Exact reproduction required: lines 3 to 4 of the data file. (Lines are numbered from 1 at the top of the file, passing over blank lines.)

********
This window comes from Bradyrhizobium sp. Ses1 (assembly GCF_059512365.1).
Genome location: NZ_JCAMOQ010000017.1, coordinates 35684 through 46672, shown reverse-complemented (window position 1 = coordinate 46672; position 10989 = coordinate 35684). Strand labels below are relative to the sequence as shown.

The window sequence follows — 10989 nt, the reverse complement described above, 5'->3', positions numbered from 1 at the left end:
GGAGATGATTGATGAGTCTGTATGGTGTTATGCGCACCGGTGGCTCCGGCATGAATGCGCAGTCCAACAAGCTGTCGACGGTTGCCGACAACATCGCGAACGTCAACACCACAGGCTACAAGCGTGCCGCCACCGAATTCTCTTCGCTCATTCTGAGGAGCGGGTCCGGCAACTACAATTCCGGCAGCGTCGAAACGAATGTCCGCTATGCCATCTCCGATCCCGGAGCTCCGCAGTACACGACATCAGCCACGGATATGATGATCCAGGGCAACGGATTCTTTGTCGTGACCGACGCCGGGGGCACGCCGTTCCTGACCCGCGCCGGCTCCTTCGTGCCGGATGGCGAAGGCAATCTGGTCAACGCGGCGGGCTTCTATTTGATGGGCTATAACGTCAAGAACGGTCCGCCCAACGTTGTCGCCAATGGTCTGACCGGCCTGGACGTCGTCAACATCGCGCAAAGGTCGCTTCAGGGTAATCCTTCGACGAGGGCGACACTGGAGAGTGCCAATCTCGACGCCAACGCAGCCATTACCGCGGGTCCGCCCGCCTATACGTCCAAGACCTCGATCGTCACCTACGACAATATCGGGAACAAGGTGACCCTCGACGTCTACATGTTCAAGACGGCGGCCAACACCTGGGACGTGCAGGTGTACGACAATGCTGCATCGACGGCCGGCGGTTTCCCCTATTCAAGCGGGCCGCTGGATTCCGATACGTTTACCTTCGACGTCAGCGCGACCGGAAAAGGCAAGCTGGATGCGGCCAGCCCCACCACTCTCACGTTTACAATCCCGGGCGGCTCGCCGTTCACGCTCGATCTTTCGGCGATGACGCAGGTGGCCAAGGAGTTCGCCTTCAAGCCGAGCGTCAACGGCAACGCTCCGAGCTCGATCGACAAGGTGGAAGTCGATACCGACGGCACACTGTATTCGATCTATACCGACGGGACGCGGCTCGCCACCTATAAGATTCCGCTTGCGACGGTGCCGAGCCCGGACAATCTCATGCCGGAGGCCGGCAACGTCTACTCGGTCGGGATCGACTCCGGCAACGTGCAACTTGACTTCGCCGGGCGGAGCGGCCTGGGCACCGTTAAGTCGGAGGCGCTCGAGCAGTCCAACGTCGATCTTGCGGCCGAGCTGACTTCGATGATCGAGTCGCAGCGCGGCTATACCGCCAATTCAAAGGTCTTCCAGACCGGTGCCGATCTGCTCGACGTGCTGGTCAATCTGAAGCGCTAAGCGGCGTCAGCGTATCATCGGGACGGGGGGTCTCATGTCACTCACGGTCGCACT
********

The window sequence follows — 10989 nt, the reverse complement described above, 5'->3', positions numbered from 1 at the left end:
GGAGATGATTGATGAGTCTGTATGGTGTTATGCGCACCGGTGGCTCCGGCATGAATGCGCAGTCCAACAAGCTGTCGACGGTTGCCGACAACATCGCGAACGTCAACACCACAGGCTACAAGCGTGCCGCCACCGAATTCTCTTCGCTCATTCTGAGGAGCGGGTCCGGCAACTACAATTCCGGCAGCGTCGAAACGAATGTCCGCTATGCCATCTCCGATCCCGGAGCTCCGCAGTACACGACATCAGCCACGGATATGATGATCCAGGGCAACGGATTCTTTGTCGTGACCGACGCCGGGGGCACGCCGTTCCTGACCCGCGCCGGCTCCTTCGTGCCGGATGGCGAAGGCAATCTGGTCAACGCGGCGGGCTTCTATTTGATGGGCTATAACGTCAAGAACGGTCCGCCCAACGTTGTCGCCAATGGTCTGACCGGCCTGGACGTCGTCAACATCGCGCAAAGGTCGCTTCAGGGTAATCCTTCGACGAGGGCGACACTGGAGAGTGCCAATCTCGACGCCAACGCAGCCATTACCGCGGGTCCGCCCGCCTATACGTCCAAGACCTCGATCGTCACCTACGACAATATCGGGAACAAGGTGACCCTCGACGTCTACATGTTCAAGACGGCGGCCAACACCTGGGACGTGCAGGTGTACGACAATGCTGCATCGACGGCCGGCGGTTTCCCCTATTCAAGCGGGCCGCTGGATTCCGATACGTTTACCTTCGACGTCAGCGCGACCGGAAAAGGCAAGCTGGATGCGGCCAGCCCCACCACTCTCACGTTTACAATCCCGGGCGGCTCGCCGTTCACGCTCGATCTTTCGGCGATGACGCAGGTGGCCAAGGAGTTCGCCTTCAAGCCGAGCGTCAACGGCAACGCTCCGAGCTCGATCGACAAGGTGGAAGTCGATACCGACGGCACACTGTATTCGATCTATACCGACGGGACGCGGCTCGCCACCTATAAGATTCCGCTTGCGACGGTGCCGAGCCCGGACAATCTCATGCCGGAGGCCGGCAACGTCTACTCGGTCGGGATCGACTCCGGCAACGTGCAACTTGACTTCGCCGGGCGGAGCGGCCTGGGCACCGTTAAGTCGGAGGCGCTCGAGCAGTCCAACGTCGATCTTGCGGCCGAGCTGACTTCGATGATCGAGTCGCAGCGCGGCTATACCGCCAATTCAAAGGTCTTCCAGACCGGTGCCGATCTGCTCGACGTGCTGGTCAATCTGAAGCGCTAAGCGGCGTCAGCGTATCATCGGGACGGGGGGTCTCATGTCACTCACGGTCGCACT